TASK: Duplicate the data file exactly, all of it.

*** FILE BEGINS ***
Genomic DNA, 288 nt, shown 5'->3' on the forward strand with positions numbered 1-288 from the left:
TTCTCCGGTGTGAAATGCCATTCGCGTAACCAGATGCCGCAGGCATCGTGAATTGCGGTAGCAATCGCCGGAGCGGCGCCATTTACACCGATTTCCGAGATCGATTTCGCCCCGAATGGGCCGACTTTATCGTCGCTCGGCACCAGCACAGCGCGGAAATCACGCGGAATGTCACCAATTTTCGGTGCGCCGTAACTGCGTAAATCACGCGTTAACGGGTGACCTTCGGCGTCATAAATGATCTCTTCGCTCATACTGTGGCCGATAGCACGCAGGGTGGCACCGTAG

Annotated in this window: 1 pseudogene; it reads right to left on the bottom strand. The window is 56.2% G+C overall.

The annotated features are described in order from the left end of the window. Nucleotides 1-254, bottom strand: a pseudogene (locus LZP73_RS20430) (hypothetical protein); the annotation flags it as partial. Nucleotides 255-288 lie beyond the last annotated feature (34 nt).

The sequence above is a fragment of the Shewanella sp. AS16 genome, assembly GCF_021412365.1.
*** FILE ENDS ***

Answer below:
Genomic DNA, 288 nt, shown 5'->3' on the forward strand with positions numbered 1-288 from the left:
TTCTCCGGTGTGAAATGCCATTCGCGTAACCAGATGCCGCAGGCATCGTGAATTGCGGTAGCAATCGCCGGAGCGGCGCCATTTACACCGATTTCCGAGATCGATTTCGCCCCGAATGGGCCGACTTTATCGTCGCTCGGCACCAGCACAGCGCGGAAATCACGCGGAATGTCACCAATTTTCGGTGCGCCGTAACTGCGTAAATCACGCGTTAACGGGTGACCTTCGGCGTCATAAATGATCTCTTCGCTCATACTGTGGCCGATAGCACGCAGGGTGGCACCGTAG

Annotated in this window: 1 pseudogene; it reads right to left on the bottom strand. The window is 56.2% G+C overall.

The annotated features are described in order from the left end of the window. Nucleotides 1-254, bottom strand: a pseudogene (locus LZP73_RS20430) (hypothetical protein); the annotation flags it as partial. Nucleotides 255-288 lie beyond the last annotated feature (34 nt).

The sequence above is a fragment of the Shewanella sp. AS16 genome, assembly GCF_021412365.1.